Did You Know?
Facts, Figures and Folklore
about the Jewish Holiday of Purim
Did you know that the word Purim is Hebrew for "lots"?
The name of the holiday refers to the plot of the king's advisor, Haman, to draw lots for which Jews to kill first. He planned to massacre all the Jews. Esther, one of the king's wives and a Jewess herself, saved the Jewish people from Haman's "lots" plot by revealing it to the king.
Did you know that the only holy Jewish book in which the word for "lots" appears is the Book of Esther, traditionally read on Purim?
Did you know that Book of Esther retells the story of Purim, when the Jewish people were spared from a death decree by the King of Persia's evil advisor, Haman?
The Book of Esther is traditionally written upon a scroll, known as "Megillat Esther". The megillah is read twice during the holiday -- once at night, and once the next morning. Purim, like all Jewish holidays, runs for approximately 25 hours, beginning at sunset.
Did you know that the expression "the whole megillah" comes from the holiday of Purim?
On Purim, the story of Esther is read from a scroll known as a megillah. The whole megillah must be read twice on Purim, once at night and once the following morning.
Did you know that Purim is one of the most joyous holidays in the Jewish religion?
So joyous, in fact, that the rabbis have actually commanded adults to get drunk on the holiday of Purim.
Did you know that there is even a Purim custom that calls for getting inebriated?
Indeed, Jewish law commands that Purim revelers get so intoxicated that they can't tell the difference between the names of the hero of the Purim story, Mordechai, and its villain, Haman.
Did you know that in addition to being one of the most festive holidays, Purim is also one of the noisiest?
That's because every time Haman's name is mentioned during the reading of the megillah, worshippers are instructed to make as much noise as possible to drown out his name. A special instrument was even created for all this noisemaking, called a gragger (grogger).
Did you know that whenever Haman's name is mentioned during the reading of Megillat Esther, listeners are required to make so much noise that they drown out his name?
Traditionally this is accomplished with a noise-maker, known in Yiddish as a "gragger" or in Hebrew as a "ra'ashan". Making graggers is a fun way to get children involved in the Purim spirit. Simply fill a container with dried beans or lentils and then decorate it. Now kids can shake their own gragger!
Did you know Jewish people have a custom of giving alms to the poor on Purim?
The specific proscription is to give three half-dollar coins, symbolizing that the giver is part of the larger whole. Everyone, rich and poor alike, is required to give the same amount on Purim, since everyone has an equal role in the destiny of the Jewish people.
Did you know that Jewish people also have a custom to give friends and family members food baskets specially prepared with at least two different types of ready-to-eat foods?
The rationale behind this custom is likely linked to another tradition -- having a feast in the late afternoon. The baskets ensure that everyone has enough food to eat at the Purim feast.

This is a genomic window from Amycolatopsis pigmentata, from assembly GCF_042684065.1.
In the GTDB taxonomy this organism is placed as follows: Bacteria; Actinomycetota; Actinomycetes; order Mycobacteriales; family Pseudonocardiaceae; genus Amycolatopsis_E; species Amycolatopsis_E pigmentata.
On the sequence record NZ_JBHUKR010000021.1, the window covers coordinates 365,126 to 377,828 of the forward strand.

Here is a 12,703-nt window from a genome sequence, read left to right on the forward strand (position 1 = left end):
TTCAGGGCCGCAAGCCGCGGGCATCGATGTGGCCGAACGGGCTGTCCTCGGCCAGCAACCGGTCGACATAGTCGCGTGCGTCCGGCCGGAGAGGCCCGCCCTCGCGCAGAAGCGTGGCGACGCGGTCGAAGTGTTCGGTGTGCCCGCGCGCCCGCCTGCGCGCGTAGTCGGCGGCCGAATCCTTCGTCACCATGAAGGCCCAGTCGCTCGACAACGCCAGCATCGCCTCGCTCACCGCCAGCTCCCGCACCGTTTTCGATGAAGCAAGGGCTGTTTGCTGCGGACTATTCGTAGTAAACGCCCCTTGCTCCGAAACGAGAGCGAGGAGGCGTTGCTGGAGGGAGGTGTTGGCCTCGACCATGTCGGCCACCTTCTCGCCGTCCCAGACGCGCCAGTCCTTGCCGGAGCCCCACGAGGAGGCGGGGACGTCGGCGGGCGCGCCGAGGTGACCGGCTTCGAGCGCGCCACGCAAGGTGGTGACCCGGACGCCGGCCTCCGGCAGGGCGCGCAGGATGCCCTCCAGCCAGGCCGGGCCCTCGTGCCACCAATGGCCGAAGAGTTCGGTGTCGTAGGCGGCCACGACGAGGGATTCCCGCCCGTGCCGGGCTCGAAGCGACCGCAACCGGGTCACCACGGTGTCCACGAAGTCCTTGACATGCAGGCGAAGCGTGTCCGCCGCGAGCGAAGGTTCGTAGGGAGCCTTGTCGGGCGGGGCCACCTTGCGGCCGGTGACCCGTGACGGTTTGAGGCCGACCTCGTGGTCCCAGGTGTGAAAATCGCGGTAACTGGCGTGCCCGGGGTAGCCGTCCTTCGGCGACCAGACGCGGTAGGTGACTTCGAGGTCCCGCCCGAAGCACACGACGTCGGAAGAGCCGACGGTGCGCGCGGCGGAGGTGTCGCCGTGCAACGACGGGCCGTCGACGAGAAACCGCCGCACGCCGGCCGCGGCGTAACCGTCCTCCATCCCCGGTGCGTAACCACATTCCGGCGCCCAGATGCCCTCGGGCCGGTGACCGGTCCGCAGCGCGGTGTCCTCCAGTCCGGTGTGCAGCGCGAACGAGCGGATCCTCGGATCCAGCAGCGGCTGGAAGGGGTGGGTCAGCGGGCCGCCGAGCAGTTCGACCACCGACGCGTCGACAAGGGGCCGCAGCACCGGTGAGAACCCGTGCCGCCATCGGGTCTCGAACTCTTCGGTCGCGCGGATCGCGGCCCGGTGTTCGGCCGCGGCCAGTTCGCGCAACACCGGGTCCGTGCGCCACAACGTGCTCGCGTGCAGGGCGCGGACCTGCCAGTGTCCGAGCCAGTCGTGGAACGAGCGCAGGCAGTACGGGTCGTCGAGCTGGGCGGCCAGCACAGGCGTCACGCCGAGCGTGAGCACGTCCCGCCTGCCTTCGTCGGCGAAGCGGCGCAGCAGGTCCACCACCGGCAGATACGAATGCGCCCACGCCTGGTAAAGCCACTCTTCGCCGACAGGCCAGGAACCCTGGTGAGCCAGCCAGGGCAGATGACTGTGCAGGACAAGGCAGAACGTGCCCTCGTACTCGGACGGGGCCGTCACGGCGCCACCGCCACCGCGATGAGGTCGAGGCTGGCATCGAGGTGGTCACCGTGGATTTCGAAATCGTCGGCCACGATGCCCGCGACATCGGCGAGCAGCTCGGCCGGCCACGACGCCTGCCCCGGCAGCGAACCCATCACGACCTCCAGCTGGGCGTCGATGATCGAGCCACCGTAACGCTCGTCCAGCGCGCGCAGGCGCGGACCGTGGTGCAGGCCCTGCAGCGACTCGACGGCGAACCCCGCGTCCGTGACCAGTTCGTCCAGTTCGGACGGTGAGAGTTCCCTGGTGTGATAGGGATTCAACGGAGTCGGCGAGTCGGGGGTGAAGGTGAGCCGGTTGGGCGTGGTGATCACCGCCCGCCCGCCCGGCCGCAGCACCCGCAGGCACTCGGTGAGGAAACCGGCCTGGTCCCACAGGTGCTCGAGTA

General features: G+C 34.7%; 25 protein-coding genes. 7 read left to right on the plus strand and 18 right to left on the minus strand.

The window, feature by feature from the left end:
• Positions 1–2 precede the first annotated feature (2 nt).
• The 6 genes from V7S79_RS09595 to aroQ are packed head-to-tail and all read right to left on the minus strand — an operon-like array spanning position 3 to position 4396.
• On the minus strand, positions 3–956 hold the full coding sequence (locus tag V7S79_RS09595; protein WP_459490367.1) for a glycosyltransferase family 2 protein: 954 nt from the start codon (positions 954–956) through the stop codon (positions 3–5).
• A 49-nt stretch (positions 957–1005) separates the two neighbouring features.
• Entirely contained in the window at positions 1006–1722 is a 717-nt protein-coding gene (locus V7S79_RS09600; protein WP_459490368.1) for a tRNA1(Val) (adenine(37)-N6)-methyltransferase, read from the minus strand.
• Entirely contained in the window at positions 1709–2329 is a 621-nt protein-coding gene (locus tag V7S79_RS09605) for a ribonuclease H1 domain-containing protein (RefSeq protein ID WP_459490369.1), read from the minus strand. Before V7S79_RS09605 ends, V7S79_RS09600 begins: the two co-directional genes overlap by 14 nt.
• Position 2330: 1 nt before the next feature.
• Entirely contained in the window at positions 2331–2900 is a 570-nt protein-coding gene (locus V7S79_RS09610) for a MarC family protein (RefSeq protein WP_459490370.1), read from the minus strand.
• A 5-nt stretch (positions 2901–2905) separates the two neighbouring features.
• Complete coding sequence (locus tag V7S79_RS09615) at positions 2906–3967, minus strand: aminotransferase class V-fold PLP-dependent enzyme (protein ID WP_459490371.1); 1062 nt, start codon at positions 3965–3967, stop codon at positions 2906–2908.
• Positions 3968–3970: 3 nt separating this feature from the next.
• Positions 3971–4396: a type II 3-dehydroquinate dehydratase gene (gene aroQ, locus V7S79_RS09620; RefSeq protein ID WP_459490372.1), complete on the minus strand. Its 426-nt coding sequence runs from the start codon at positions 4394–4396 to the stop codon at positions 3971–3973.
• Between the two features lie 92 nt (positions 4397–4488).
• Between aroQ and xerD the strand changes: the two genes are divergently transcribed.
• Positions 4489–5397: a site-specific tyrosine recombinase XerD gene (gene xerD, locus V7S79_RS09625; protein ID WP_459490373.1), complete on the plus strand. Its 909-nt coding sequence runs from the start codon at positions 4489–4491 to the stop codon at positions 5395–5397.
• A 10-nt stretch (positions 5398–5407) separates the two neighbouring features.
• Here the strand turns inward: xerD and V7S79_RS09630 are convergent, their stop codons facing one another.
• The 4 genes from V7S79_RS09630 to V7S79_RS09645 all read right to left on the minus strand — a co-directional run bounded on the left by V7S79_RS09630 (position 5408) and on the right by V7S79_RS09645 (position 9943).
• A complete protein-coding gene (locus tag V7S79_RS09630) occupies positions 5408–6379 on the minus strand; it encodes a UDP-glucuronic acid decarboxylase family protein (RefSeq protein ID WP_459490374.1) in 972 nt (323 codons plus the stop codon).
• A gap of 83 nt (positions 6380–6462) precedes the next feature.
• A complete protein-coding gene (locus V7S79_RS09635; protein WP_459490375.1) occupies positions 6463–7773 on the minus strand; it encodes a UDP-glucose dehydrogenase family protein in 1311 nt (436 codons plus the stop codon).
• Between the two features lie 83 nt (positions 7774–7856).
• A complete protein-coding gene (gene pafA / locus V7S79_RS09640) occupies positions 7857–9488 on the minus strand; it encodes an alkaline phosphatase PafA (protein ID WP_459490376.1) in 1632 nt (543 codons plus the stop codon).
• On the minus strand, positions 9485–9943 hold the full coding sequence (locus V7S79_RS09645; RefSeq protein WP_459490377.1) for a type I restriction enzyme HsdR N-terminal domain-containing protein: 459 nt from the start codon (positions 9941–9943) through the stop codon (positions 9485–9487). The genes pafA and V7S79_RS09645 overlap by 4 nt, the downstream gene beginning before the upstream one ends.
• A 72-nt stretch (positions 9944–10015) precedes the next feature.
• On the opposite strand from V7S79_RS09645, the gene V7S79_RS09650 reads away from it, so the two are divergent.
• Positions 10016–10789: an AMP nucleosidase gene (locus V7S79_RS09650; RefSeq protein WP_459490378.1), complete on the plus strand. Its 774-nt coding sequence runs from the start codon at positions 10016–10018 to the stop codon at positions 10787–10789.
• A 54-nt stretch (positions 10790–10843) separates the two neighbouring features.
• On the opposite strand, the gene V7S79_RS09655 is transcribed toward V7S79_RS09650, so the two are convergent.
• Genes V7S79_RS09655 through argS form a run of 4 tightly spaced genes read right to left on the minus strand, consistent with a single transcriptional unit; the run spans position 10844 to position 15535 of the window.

Did you know that hamantashen are a three cornered pastry filled with poppy seed that are served on Purim?
The cookies are named for the three-cornered hat that Haman wore. In Hebrew, hamantashen are called oznei haman, or Haman's ears. (Hamantashen recipes).
Did you know that on Purim, children dress up in costume for Purim parades and carnivals?
Traditional fare includes little Queen Esthers. Of course, modern day revelers also dress up as Disney Princesses and Super Heroes.
Did you know that Purim is celebrated during a Jewish leap month?
The holiday falls on the 14th of the month of Adar. When there is a leap year, there are two Adars (Adar Aleph and Adar Bet). Purim is celebrated in Adar Bet during a leap year.
Did you know that in walled cities, like the Persian city in which the story of Purim first took place, Purim is celebrated a day later, on the 15th of Adar?
Today, the only recognized walled cities celebrating the later Purim date are Jerusalem, Hebron and the Old City of Tzfat in northern Israel.
Did you know that the holiday of Purim begins on the 13th of Adar (regardless of whether or not you live in a walled city) with the Fast of Esther?
In Hebrew, this fast is known as Ta'anit Esther. The day-long fast commemorates Esther's three-day fast before she revealed her true identity to the king and pleaded for her people's safety.
Did you know that the Book of Esther is the only holy Jewish book that does not ever mention G-d's name?
Did you know that Purim is one of the only Jewish holidays not commanded in the Torah?
The holiday can trace its roots to the Talmudic period. The earliest known celebration of Purim was in the 2nd century CE.
Did you know that there is a town in Missouri called Esther?
There is also one in Louisiana.
The Story of Purim
Beyond Hamantashen: Getting Creative with Purim Food Baskets
Purim Craft Projects, Coloring Pictures and Other Goodies
The Megillah (Book of Esther)
Graggers-The Purim Noisemakers
The Megillah (Book of Esther) | Purim in Israel | What is a "Gragger"? | Drink 'Til You Drop
Mishloach Manot (Purim Gift Baskets) | Getting Creative with Purim Food Baskets (Mishloach Manot)
Costumes and Masks | Easy to Make Purim Costumes | Purim Crafts | Hamantashan Recipes
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